People told us they thought the staff knew their needs and how to meet them. Training records showed staff had been provided with all the necessary training which had been refreshed regularly. A staff member told us, “I have good access to all the training I need. We also have specialist training when people need certain equipment or specialist feeding.”

Suitable medicine procedures were in place should the service be required to administer medicines. Staff told us they had received training which gave them confidence to support people with medicines safely. Auditing of medicine records meant errors were identified and acted upon quickly.

The management team had systems in place to regularly measure the service’s performance and look at ways of developing the quality of service they provided. There were processes in place to seek people's views on the service and monitor the quality of the service. Information from customer surveys and the actions the provider took were shared openly and honestly with people.

Inspection areas

Safe

Good

Updated 13 October 2016

The service was mainly safe. Recruitment procedures were completed prior to staff commencing work. However there had been one lapse and the registered manager had taken immediate action to address the issue.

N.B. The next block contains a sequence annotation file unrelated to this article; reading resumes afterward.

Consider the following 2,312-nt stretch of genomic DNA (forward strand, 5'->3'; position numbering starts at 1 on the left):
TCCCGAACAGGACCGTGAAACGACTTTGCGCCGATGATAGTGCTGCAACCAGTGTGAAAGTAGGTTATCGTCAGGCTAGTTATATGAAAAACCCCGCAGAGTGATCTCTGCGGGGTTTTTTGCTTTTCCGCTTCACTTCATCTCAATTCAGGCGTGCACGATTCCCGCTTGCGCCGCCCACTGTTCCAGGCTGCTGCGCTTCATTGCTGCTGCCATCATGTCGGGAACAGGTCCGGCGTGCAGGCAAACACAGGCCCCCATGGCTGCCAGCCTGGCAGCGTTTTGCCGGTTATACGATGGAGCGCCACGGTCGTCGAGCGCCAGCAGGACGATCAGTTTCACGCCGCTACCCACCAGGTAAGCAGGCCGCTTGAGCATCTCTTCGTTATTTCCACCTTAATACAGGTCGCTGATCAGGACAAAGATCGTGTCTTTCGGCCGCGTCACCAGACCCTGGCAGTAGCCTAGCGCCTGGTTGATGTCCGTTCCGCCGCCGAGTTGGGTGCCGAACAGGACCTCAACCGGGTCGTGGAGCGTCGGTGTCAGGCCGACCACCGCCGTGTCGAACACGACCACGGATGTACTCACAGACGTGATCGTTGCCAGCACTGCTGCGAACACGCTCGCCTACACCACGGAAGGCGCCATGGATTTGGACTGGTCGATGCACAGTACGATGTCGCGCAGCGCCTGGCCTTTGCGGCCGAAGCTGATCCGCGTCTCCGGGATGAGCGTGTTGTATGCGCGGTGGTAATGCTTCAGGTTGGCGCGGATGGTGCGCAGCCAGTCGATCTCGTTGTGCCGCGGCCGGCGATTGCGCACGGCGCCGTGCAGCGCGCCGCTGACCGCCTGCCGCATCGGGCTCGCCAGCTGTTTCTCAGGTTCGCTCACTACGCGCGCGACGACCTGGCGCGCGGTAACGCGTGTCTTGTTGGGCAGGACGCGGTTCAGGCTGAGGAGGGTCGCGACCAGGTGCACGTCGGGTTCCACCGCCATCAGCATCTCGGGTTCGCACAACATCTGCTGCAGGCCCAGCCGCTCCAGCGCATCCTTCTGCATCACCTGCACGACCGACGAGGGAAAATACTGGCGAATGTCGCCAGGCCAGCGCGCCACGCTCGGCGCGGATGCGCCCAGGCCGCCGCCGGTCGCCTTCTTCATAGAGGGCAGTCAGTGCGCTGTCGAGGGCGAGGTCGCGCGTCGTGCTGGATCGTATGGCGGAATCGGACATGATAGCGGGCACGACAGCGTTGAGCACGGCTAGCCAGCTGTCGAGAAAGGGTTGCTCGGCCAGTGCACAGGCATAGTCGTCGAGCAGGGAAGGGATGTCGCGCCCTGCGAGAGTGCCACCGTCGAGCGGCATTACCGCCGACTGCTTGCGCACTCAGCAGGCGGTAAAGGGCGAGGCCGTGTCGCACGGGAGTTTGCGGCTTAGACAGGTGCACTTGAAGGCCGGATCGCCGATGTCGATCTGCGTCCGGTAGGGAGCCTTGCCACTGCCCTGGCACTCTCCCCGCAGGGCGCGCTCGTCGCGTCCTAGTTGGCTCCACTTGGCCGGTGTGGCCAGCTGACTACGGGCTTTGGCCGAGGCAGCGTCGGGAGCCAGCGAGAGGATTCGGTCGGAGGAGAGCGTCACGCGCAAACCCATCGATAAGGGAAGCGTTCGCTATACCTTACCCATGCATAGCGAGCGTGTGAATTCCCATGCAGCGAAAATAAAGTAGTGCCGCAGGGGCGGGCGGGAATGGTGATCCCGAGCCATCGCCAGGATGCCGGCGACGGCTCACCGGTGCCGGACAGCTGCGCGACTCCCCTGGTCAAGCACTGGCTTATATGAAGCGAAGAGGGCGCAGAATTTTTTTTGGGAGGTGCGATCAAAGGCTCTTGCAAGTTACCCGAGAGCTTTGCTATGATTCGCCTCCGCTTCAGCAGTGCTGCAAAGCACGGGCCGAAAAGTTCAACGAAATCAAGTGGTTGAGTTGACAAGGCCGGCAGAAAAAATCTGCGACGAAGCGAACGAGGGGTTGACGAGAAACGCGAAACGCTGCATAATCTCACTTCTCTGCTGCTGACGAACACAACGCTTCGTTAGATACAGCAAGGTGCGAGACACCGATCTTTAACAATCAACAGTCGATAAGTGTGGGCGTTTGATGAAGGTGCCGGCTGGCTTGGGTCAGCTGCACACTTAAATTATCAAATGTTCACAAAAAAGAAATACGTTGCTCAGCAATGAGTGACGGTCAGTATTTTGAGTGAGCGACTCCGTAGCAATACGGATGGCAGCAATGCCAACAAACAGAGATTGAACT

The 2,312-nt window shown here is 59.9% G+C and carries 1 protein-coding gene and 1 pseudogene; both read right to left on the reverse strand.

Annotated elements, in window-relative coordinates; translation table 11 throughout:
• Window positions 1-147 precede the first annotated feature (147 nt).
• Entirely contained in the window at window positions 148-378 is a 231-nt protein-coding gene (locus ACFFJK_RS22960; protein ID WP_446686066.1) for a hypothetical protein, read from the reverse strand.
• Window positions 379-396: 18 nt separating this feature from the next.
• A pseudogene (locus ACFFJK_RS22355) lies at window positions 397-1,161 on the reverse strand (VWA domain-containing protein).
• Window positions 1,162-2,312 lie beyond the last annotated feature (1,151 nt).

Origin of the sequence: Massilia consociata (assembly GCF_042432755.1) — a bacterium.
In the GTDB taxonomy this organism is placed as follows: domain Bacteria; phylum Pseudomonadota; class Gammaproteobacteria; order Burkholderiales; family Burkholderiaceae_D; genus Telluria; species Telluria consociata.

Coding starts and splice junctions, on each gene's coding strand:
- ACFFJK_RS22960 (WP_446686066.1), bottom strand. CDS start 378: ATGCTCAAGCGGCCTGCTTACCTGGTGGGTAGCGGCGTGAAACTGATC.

Staff understood how people should be safeguarded and were confident about reporting any concerns.

Risk management procedures were designed to protect both people and their staff from harm.

Effective

Good

Updated 13 October 2016

The service was effective. Staff had access to regular training events and there were procedures in place for the induction training of new members of staff.

People’s choices were respected and staff understood the requirements of the Mental Capacity Act.

The service’s visit schedules included appropriate travel time between care visits and records demonstrated care staff normally arrived on time.

Caring

Good

Updated 13 October 2016

The service was caring. Staff were kind, compassionate and understood people’s individual care needs.

People and their families were involved in their care and were asked about their preferences and choices.

Staff supported and encouraged people to maintain their independence.

Responsive

Good

Updated 13 October 2016

The service was responsive. People’s care plans were detailed, personalised and provided staff with clear guidance on how to meet individual needs.

Staff were respectful of people’s rights and privacy.

People and their relatives told us they knew how to complain and would be happy to speak with managers if they had any concerns.

Well-led

Good

Updated 13 October 2016

The service was well led. Staff were supported by their manager. There was open communication within the staff team and staff felt comfortable discussing any concerns with their manager.

Systems were in place to monitor how the service operated.

People told us they felt listened to and the service responded to their views.